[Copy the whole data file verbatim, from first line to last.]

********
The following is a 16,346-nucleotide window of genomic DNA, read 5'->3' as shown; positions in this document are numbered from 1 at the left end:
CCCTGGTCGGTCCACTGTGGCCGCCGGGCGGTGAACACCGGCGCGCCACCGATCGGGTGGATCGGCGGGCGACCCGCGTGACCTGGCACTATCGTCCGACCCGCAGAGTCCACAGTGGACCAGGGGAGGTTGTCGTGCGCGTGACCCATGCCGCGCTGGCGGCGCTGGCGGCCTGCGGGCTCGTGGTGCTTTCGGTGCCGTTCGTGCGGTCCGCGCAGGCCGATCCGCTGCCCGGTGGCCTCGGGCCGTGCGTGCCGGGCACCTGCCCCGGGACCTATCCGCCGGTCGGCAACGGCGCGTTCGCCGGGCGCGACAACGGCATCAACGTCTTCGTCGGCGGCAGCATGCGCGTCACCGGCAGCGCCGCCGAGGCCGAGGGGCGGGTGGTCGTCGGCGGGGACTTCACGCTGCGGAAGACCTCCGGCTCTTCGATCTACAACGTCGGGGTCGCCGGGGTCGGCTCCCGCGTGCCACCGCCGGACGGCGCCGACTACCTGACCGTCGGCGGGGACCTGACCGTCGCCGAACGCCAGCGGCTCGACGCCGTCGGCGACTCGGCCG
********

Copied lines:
The following is a 16,346-nucleotide window of genomic DNA, read 5'->3' as shown; positions in this document are numbered from 1 at the left end:
CCCTGGTCGGTCCACTGTGGCCGCCGGGCGGTGAACACCGGCGCGCCACCGATCGGGTGGATCGGCGGGCGACCCGCGTGACCTGGCACTATCGTCCGACCCGCAGAGTCCACAGTGGACCAGGGGAGGTTGTCGTGCGCGTGACCCATGCCGCGCTGGCGGCGCTGGCGGCCTGCGGGCTCGTGGTGCTTTCGGTGCCGTTCGTGCGGTCCGCGCAGGCCGATCCGCTGCCCGGTGGCCTCGGGCCGTGCGTGCCGGGCACCTGCCCCGGGACCTATCCGCCGGTCGGCAACGGCGCGTTCGCCGGGCGCGACAACGGCATCAACGTCTTCGTCGGCGGCAGCATGCGCGTCACCGGCAGCGCCGCCGAGGCCGAGGGGCGGGTGGTCGTCGGCGGGGACTTCACGCTGCGGAAGACCTCCGGCTCTTCGATCTACAACGTCGGGGTCGCCGGGGTCGGCTCCCGCGTGCCACCGCCGGACGGCGCCGACTACCTGACCGTCGGCGGGGACCTGACCGTCGCCGAACGCCAGCGGCTCGACGCCGTCGGCGACTCGGCCG